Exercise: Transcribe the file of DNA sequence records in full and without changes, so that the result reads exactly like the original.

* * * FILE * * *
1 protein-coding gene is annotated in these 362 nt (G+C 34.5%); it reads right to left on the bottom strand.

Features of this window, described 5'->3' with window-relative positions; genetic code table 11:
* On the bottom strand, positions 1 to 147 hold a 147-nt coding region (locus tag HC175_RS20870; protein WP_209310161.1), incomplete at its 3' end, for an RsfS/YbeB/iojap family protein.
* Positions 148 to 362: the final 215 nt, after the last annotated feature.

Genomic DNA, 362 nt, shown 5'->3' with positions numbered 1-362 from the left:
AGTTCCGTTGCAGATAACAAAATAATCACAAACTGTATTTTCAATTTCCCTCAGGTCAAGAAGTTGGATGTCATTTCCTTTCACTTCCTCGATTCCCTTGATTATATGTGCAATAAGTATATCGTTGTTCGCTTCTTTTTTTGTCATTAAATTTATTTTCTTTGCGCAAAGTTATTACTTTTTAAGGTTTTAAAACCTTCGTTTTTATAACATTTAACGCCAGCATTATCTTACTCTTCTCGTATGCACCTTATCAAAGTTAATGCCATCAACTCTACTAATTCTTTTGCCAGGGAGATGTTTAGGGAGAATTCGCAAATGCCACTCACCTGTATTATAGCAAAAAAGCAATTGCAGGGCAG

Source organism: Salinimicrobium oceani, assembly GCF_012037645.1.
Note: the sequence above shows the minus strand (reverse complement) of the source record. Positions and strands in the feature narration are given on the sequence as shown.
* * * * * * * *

1 protein-coding gene is annotated in these 362 nt (G+C 34.5%); it reads right to left on the bottom strand.

Features of this window, described 5'->3' with window-relative positions; genetic code table 11:
* On the bottom strand, positions 1 to 147 hold a 147-nt coding region (locus tag HC175_RS20870; protein WP_209310161.1), incomplete at its 3' end, for an RsfS/YbeB/iojap family protein.
* Positions 148 to 362: the final 215 nt, after the last annotated feature.

Genomic DNA, 362 nt, shown 5'->3' with positions numbered 1-362 from the left:
AGTTCCGTTGCAGATAACAAAATAATCACAAACTGTATTTTCAATTTCCCTCAGGTCAAGAAGTTGGATGTCATTTCCTTTCACTTCCTCGATTCCCTTGATTATATGTGCAATAAGTATATCGTTGTTCGCTTCTTTTTTTGTCATTAAATTTATTTTCTTTGCGCAAAGTTATTACTTTTTAAGGTTTTAAAACCTTCGTTTTTATAACATTTAACGCCAGCATTATCTTACTCTTCTCGTATGCACCTTATCAAAGTTAATGCCATCAACTCTACTAATTCTTTTGCCAGGGAGATGTTTAGGGAGAATTCGCAAATGCCACTCACCTGTATTATAGCAAAAAAGCAATTGCAGGGCAG

Source organism: Salinimicrobium oceani, assembly GCF_012037645.1.
Note: the sequence above shows the minus strand (reverse complement) of the source record. Positions and strands in the feature narration are given on the sequence as shown.